Bellevue Police help start program to paint catalytic converters to prevent theft

The Bellevue Police Department is partnering with Honda Auto Center of Bellevue for the first Project CATCON ID catalytic converter etching and painting event that will take place on March 7.

The effort to begin painting and etching catalytic converters so they can be more easily identified as a way of deterring thieves was announced during a press conference in the beginning of March.

Law enforcement agencies across several Eastside communities have partnered in an effort to mitigate the alarming trend of increasing catalytic converter thefts over the past few years. The nine law enforcement agencies on the task force include Bellevue, King County Sheriff’s Office, Redmond, Kirkland, Bothell, Medina, Clyde Hill, Mercer Island and Issaquah.

A catalytic converter is a device that converts toxic exhaust gasses from an internal combustion engine into less-toxic pollutants. The converters contain precious metals in a muffler-like package attached to the exhaust pipe. It’s readily accessible underneath the car, and thieves can steal them within minutes. They sell them for the precious metals, and it can cost car owners thousands to replace.

Law enforcement officials are hoping that painting the expensive car parts will make it difficult for them to sold to purveyors of the stolen parts as they could be easily identified as stolen, and therefore a liability to scrap yards and other potential buyers.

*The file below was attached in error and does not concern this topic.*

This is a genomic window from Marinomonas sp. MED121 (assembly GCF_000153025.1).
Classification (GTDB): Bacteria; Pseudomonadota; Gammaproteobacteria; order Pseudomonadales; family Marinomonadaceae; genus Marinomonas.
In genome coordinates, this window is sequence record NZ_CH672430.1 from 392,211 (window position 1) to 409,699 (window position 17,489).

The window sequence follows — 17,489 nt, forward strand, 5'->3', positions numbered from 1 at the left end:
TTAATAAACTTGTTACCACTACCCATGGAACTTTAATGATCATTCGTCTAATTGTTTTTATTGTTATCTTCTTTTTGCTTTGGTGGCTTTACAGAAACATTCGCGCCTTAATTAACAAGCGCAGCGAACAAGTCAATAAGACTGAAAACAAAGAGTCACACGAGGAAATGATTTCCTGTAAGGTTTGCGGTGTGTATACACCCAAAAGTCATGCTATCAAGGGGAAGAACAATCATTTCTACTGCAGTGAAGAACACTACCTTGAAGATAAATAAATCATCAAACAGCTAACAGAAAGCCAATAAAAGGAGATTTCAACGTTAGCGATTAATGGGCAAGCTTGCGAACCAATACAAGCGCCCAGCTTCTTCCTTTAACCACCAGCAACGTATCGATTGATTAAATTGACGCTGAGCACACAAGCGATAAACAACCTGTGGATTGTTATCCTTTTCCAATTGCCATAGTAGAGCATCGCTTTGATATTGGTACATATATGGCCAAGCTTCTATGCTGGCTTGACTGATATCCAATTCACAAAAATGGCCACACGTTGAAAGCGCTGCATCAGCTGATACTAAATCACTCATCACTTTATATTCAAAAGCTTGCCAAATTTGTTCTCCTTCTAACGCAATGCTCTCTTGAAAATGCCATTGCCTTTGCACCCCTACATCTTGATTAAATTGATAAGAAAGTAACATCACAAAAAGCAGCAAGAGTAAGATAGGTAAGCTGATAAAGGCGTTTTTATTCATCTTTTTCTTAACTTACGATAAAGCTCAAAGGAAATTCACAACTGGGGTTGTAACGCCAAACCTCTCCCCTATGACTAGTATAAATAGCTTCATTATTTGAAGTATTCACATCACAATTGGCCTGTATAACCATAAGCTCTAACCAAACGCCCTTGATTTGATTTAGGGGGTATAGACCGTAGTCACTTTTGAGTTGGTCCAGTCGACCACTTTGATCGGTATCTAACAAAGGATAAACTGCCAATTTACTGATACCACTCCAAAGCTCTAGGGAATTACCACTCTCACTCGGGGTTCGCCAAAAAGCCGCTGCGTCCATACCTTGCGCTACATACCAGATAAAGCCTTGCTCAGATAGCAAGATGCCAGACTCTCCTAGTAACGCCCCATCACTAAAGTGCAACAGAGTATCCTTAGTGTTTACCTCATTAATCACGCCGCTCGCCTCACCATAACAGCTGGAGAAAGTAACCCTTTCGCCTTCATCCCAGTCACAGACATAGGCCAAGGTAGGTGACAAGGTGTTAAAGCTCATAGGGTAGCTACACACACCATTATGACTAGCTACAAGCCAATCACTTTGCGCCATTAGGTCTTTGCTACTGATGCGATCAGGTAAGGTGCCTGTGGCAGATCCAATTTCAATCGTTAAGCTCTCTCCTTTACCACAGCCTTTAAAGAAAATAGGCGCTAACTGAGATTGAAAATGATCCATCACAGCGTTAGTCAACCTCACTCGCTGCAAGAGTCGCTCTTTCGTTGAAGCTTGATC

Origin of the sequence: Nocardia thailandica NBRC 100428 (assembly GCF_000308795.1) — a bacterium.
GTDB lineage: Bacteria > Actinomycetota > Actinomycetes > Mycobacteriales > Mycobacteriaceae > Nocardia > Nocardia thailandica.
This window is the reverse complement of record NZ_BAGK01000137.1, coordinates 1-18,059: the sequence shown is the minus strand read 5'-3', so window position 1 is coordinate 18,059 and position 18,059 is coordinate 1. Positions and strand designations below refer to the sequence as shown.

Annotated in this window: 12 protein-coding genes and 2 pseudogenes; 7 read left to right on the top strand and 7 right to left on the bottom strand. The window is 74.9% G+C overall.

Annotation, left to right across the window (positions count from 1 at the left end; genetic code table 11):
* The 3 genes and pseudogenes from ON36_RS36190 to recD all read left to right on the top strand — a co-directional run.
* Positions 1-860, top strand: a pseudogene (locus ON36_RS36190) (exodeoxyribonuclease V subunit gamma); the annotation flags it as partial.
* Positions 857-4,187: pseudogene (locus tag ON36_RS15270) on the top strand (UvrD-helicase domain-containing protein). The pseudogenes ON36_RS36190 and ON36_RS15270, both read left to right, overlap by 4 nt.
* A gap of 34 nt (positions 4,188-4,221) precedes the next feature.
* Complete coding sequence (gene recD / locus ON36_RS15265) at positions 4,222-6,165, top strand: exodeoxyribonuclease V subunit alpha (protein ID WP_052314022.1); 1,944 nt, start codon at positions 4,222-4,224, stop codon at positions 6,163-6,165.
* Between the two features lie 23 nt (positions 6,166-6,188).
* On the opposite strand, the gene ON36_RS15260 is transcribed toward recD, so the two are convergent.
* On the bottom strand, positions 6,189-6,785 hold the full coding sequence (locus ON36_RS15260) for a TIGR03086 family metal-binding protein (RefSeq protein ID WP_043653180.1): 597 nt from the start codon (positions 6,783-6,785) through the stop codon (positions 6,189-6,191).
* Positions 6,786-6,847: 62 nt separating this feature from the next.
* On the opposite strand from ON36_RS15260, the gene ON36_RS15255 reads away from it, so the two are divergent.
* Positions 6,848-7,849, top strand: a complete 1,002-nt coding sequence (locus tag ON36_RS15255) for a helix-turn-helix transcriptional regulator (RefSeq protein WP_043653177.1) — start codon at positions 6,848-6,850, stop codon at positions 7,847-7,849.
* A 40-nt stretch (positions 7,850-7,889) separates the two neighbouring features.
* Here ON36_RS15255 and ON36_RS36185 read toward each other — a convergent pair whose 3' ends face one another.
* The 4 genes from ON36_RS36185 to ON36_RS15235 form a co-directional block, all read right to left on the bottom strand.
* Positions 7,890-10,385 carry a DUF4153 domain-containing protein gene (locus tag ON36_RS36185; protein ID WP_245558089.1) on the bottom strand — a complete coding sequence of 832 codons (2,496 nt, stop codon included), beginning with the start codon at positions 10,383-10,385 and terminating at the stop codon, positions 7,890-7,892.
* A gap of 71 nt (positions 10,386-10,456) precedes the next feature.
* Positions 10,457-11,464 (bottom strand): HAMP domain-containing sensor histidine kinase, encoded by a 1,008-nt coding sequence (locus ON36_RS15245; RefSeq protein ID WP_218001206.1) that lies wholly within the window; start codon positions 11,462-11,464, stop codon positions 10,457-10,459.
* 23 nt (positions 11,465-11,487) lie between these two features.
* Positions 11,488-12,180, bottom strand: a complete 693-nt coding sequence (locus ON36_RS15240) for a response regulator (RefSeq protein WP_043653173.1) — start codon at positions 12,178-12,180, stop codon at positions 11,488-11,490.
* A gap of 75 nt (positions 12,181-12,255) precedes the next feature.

Bellevue Police Chief, Wendell Shirley, said the intent is that thieves will see a painted catalytic converter and move on to one that is not painted due to the risk.

The Bellevue Police Department is reporting “extreme demand for the catalytic converter painting and etching program since the announcement of the program. According to the department, the dealership had filled all 150 appointments in less than 48 hours.

Honda is performing this service from March 7 to March 11, from 1-5 pm. It is free of charge to community members who registered.

Officers will be on hand to answer community member questions and hand out stickers that drivers can place in their car’s windshield to let thieves know the catalytic converter has been tagged.

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Source: Bellevue Reporter